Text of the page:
TEEN Mom 2 graduate Chelsea Houska’s husband, Cole DeBoer, has called MTV “shady” for “forgetting” to pay his family before they left the show, new court filings show.
Chelsea, 31, and her husband Cole, 35, were sued by consulting firm Envy for $3 million in 2020 for allegedly withholding funds they made from social media advertising.
Envy filed an amended complaint to the same lawsuit as Chelsea and Cole companies Down Home DeBoer, Aubree Says, Dakota Ln LLC and DeBoer Holding Company were added as defendants in the case and the former business partner is now at $4 million complains.
In new court filings exclusively obtained by The US Sun, Cole alleged that MTV engaged in “shady” practices when it came to paying the stars teen mom 2.
In the statement, Chelsea and Cole manager William Gerard Dzombak filed a statement in support of the defendants’ summary judgment to dismiss the lawsuit without a trial and stop Envy’s Sara Nemerov from receiving the stars’ money from Teen mom 2
William, who owns TWGG, said in the court filings, “Both Envy and TWGG understood that neither company would receive a commission for Teen Mom 2 and that both Envy and TWGG would only receive a commission from revenue from branding/sponsorship deals would be received.” .
“It is industry standard that talent managers do not receive commission for work performed by the talent prior to the establishment of the management relationship. Envy understood that.”
To provide an example of how uninvolved she was with the show, William brought up a 2016 email in which Cole asked Envy’s owner for advice on paying for Teen Mom 2.
The court filing said, “Ms. Nemerov was careful not to take part in the talks with Viacom. In June 2016, Cole discovered that he had not been paid the correct amount for his appearances on Teen Mom 2 for two years.
“On June 5, 2016, he sent Ms. Nemerov an email asking for help in solving this problem. Ms. Nemerov forwarded Cole’s email to me and wrote, ‘I’ve been advised not to interfere. You can do whatever you want.'”
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The email was attached to the statement as evidence.
Cole’s June 5, 2016 email to Sara reportedly said, “I’m also looking for some help/advice from you guys.” MTV sucks very badly and is also dodgy when it comes to paying everyone.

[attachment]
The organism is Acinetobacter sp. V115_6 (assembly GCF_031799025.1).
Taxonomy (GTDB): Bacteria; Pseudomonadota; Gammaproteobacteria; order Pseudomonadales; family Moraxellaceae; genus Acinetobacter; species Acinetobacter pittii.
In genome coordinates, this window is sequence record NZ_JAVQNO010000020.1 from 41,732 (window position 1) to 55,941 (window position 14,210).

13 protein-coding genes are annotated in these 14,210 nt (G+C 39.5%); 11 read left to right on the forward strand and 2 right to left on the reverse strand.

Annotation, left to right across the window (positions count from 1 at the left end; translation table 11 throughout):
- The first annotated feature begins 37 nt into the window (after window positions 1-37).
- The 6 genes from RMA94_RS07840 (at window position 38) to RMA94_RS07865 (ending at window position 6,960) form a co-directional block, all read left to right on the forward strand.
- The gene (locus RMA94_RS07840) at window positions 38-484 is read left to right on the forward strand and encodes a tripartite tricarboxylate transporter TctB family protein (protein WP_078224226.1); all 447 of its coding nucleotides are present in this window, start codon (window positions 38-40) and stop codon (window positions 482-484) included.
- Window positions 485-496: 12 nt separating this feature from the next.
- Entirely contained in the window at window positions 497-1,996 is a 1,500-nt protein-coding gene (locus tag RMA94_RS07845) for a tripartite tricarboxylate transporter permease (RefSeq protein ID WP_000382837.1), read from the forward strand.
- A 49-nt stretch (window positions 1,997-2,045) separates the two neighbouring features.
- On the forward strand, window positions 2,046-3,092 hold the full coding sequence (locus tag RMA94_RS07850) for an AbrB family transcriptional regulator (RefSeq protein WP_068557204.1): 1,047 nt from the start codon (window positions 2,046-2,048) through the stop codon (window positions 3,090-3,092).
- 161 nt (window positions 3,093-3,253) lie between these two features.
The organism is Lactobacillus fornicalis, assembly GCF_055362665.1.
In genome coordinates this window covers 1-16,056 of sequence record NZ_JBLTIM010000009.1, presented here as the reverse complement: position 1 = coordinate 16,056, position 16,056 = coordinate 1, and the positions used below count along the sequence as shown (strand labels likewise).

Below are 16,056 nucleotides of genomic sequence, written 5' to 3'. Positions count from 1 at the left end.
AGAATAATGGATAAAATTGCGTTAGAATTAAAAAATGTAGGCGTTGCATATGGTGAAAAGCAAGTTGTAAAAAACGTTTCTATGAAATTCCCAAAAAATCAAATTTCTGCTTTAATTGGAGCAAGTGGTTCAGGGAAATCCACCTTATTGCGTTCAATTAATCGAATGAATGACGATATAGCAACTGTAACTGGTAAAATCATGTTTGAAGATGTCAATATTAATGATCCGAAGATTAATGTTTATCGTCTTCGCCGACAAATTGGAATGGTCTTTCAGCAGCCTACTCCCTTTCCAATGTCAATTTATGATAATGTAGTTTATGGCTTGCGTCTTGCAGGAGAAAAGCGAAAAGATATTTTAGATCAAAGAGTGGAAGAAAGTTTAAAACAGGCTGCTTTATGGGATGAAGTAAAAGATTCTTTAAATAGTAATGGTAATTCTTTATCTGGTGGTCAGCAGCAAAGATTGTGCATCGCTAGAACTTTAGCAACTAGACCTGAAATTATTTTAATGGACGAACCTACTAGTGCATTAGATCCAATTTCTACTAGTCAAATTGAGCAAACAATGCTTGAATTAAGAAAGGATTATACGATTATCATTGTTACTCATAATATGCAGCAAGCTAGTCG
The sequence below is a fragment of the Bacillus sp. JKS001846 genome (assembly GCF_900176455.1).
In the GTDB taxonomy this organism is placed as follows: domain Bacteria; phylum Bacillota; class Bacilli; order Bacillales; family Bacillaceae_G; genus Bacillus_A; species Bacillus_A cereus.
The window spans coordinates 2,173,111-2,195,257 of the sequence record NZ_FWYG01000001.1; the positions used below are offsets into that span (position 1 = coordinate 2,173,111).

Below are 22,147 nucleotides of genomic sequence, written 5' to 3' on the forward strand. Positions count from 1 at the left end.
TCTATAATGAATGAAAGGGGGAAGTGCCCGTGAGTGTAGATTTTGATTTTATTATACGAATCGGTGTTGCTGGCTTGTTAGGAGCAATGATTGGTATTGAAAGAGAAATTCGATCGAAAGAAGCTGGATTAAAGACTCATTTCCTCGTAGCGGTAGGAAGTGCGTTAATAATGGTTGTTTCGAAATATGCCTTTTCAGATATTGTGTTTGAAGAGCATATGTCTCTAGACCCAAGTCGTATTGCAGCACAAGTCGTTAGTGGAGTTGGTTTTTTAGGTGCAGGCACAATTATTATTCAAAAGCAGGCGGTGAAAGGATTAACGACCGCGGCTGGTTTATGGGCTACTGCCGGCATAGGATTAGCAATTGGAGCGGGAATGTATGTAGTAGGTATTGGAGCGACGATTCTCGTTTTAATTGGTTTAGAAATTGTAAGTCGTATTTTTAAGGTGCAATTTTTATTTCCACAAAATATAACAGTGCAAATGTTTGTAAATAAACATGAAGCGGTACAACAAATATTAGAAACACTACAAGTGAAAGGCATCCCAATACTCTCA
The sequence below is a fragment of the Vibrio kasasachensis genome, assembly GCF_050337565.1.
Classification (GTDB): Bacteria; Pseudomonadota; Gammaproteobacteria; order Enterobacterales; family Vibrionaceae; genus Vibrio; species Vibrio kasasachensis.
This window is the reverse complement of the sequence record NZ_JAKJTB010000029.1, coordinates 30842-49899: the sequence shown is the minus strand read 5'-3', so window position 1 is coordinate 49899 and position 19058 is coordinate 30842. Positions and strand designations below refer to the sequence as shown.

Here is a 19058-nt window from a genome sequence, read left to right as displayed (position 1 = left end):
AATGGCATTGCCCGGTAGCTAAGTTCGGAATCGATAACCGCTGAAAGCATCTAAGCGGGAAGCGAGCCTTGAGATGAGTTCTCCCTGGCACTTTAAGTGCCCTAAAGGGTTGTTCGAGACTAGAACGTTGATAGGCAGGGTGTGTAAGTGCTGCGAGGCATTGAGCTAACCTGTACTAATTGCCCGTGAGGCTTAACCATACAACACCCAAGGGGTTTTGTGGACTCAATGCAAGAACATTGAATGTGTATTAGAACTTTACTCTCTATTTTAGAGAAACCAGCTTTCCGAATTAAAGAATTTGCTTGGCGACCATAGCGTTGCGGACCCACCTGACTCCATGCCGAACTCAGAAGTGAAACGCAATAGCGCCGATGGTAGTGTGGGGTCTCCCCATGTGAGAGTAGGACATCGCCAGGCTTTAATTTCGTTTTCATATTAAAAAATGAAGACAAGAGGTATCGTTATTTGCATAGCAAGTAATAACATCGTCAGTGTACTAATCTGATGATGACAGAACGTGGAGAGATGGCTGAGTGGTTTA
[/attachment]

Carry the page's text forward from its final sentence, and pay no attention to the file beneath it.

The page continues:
“We recently found out that they accidentally ‘forgot’ to pay Aubree the amount due to her for the two years!! Furthermore, it is not even remotely possible to add up what Chelsea and I have both received and add up what is actually due to us and time flies which makes it appear that these payments are being deferred and forgotten.
“I was wondering if you could help us and maybe get the contracts with our prices per episode and how many we’ve been in from the beginning to this day. And indeed records of them [sic] Payments and transactions are actually honored by us as much is still owed.
“I had asked for paperwork beforehand and they sent me part of their payments and what they are going to pay going forward and it’s nowhere near accurate and they certainly still owe me last season, I think they owed it. ” Me [redacted] and I felt like it [redacted].”
Chelsea has been on Teen Mom 2 since season one in 2011, when Cole joined the show when they first started dating in 2015.
The parents-of-four left the series in 2020 as they now star in the HGTV series Down Home Fab.
On June 16, Chelsea and Cole’s legal team filed a summary judgment motion, dismissing the complaint in its entirety as plaintiff fails to establish a genuine issue of material fact with respect to all claims for damages against these defendants; (b) award of judgment in favor of Claimant for breach of contract and counterclaims against Claimant; and (c) granting costs, fees and other and further facilities to the applicant as justified and reasonable.”
MTV did not immediately respond to The US Sun’s request for comment on Cole’s claims.
Envy’s amended complaint claims Chelsea signed with the company in 2015 while Cole signed in 2016.
Based on the alleged contracts, they agreed to “enter into license agreements for the Property only through Envy to allow Envy to negotiate such agreements exclusively, collect any resulting revenue, and pay Envy 35 percent of any fees or royalties derived from the Property.” .” for domestic business and 40 percent of any fees or royalties for foreign business.”